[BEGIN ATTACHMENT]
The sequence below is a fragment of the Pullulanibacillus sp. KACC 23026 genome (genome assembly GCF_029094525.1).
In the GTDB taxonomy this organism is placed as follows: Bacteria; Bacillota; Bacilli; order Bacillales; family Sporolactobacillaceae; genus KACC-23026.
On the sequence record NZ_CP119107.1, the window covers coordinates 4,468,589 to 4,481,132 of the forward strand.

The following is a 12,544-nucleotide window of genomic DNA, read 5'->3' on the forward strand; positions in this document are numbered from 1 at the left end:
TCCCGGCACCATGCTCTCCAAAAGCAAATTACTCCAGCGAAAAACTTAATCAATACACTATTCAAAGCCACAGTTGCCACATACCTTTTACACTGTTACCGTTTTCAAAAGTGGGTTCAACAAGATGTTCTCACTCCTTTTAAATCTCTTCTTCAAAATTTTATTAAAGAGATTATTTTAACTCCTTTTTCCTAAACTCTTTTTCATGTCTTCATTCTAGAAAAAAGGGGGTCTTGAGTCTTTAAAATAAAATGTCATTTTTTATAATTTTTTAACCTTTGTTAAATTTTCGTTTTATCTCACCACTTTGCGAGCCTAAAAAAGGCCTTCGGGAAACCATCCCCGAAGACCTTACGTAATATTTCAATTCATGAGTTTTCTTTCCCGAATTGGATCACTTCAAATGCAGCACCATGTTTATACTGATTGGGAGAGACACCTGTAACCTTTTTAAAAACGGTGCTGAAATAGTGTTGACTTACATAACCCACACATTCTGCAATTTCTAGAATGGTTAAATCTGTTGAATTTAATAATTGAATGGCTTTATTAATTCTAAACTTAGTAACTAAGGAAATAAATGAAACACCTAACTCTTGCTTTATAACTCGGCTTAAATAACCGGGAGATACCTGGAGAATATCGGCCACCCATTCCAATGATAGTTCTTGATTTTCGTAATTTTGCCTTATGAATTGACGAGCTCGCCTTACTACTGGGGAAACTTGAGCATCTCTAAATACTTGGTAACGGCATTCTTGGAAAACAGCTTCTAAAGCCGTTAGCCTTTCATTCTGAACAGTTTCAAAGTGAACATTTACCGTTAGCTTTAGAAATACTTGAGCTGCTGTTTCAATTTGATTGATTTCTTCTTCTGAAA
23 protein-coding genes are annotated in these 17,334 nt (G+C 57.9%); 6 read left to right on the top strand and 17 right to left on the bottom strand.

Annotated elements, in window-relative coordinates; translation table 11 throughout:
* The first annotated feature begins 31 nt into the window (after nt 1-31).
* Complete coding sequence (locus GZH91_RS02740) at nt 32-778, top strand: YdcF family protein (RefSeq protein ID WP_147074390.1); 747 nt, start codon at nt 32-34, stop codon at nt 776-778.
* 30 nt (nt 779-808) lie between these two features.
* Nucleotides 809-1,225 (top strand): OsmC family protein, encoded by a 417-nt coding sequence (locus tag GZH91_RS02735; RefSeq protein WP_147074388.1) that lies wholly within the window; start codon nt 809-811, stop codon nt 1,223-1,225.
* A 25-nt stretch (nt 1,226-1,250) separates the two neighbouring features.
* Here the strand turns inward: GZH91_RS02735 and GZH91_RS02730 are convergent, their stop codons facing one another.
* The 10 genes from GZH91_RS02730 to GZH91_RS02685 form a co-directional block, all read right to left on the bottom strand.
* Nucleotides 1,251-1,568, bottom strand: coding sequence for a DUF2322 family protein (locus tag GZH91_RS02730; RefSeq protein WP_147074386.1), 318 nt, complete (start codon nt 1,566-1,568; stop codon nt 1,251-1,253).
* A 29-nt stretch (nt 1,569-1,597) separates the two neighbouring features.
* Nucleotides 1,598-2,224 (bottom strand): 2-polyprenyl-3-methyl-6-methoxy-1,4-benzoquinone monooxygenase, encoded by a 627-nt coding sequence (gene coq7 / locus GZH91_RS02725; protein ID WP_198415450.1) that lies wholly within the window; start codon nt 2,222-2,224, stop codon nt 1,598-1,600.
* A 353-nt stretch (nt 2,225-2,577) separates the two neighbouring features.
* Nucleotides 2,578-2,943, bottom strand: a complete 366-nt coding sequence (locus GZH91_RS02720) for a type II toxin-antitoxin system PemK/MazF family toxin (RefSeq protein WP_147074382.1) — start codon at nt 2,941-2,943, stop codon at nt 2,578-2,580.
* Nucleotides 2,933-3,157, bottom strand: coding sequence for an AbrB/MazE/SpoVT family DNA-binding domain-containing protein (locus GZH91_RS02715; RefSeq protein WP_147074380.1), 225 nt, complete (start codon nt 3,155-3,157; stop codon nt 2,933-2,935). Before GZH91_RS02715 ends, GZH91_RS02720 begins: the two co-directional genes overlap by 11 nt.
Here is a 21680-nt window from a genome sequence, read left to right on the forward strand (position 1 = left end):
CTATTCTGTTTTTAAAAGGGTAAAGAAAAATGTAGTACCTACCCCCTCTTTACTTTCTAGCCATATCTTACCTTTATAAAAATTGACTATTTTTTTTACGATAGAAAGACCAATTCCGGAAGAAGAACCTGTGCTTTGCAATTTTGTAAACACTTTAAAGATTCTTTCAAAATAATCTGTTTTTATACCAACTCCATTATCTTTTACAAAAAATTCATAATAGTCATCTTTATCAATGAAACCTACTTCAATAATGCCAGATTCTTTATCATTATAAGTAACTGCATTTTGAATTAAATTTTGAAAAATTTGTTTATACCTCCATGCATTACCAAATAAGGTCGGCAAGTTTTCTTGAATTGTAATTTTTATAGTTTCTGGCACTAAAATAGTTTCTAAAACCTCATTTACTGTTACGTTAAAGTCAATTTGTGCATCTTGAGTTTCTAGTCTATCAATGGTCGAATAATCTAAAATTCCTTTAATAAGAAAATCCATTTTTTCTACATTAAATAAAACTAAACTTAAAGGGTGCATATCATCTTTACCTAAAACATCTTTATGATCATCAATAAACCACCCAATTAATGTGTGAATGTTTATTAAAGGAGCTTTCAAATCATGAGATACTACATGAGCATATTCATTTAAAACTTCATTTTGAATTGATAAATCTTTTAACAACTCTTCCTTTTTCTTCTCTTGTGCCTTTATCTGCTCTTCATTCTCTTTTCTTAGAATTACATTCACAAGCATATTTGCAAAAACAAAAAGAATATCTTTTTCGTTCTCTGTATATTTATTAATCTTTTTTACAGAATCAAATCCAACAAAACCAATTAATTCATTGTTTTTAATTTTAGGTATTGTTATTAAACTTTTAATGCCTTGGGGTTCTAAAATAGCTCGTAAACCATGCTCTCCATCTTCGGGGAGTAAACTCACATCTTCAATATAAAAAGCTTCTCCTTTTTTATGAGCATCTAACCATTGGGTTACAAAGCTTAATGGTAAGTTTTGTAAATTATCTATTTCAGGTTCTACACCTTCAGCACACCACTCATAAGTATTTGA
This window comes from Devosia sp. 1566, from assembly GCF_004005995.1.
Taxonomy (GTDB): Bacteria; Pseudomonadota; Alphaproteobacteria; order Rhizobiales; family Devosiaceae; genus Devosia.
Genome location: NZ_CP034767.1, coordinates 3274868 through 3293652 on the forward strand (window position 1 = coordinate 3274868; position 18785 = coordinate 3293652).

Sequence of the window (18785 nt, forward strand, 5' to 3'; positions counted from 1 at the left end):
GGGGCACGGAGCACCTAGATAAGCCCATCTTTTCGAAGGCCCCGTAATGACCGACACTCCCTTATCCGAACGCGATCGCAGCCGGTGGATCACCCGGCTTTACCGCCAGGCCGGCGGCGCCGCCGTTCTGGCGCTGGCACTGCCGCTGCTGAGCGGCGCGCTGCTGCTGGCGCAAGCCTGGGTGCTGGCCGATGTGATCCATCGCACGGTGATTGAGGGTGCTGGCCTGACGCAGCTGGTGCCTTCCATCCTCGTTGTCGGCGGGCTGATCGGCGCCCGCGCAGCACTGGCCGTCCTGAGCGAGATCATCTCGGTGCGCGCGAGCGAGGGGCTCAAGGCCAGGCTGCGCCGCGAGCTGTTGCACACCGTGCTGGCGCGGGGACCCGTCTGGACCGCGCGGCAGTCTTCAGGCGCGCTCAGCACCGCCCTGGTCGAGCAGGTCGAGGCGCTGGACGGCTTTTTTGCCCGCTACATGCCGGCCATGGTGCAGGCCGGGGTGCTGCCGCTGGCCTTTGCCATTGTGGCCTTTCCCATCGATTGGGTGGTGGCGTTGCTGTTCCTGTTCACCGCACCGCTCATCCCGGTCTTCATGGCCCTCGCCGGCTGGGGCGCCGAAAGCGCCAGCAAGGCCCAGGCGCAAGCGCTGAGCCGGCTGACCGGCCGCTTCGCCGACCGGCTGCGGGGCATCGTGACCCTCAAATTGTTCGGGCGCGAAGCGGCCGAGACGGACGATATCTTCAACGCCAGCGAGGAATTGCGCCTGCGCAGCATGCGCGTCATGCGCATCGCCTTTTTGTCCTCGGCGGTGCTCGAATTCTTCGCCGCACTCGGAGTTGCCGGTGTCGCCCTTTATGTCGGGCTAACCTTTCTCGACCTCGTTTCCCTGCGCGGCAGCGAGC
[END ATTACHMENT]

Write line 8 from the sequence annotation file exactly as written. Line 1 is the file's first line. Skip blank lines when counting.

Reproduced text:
* The first annotated feature begins 31 nt into the window (after nt 1-31).